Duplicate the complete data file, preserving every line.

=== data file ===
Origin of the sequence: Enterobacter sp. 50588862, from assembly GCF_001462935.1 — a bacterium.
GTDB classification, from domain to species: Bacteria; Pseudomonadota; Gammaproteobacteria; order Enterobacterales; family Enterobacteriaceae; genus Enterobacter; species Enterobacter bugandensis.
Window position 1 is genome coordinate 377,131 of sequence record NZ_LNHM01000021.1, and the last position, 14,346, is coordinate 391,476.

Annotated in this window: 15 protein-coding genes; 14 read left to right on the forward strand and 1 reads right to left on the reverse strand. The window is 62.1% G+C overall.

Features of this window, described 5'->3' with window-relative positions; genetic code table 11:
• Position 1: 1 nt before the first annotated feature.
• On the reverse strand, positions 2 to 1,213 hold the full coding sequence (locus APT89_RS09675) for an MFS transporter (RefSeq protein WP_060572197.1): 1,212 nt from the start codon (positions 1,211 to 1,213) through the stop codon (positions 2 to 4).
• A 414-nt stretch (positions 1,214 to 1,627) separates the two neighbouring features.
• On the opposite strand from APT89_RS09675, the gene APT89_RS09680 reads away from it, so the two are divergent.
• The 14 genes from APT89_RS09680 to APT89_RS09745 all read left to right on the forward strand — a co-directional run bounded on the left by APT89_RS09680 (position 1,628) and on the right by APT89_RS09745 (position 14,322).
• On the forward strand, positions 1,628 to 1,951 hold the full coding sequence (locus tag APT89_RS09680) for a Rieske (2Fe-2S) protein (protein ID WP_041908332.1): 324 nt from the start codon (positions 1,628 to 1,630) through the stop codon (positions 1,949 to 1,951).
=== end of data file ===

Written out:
Origin of the sequence: Enterobacter sp. 50588862, from assembly GCF_001462935.1 — a bacterium.
GTDB classification, from domain to species: Bacteria; Pseudomonadota; Gammaproteobacteria; order Enterobacterales; family Enterobacteriaceae; genus Enterobacter; species Enterobacter bugandensis.
Window position 1 is genome coordinate 377,131 of sequence record NZ_LNHM01000021.1, and the last position, 14,346, is coordinate 391,476.

Annotated in this window: 15 protein-coding genes; 14 read left to right on the forward strand and 1 reads right to left on the reverse strand. The window is 62.1% G+C overall.

Features of this window, described 5'->3' with window-relative positions; genetic code table 11:
• Position 1: 1 nt before the first annotated feature.
• On the reverse strand, positions 2 to 1,213 hold the full coding sequence (locus APT89_RS09675) for an MFS transporter (RefSeq protein WP_060572197.1): 1,212 nt from the start codon (positions 1,211 to 1,213) through the stop codon (positions 2 to 4).
• A 414-nt stretch (positions 1,214 to 1,627) separates the two neighbouring features.
• On the opposite strand from APT89_RS09675, the gene APT89_RS09680 reads away from it, so the two are divergent.
• The 14 genes from APT89_RS09680 to APT89_RS09745 all read left to right on the forward strand — a co-directional run bounded on the left by APT89_RS09680 (position 1,628) and on the right by APT89_RS09745 (position 14,322).
• On the forward strand, positions 1,628 to 1,951 hold the full coding sequence (locus tag APT89_RS09680) for a Rieske (2Fe-2S) protein (protein ID WP_041908332.1): 324 nt from the start codon (positions 1,628 to 1,630) through the stop codon (positions 1,949 to 1,951).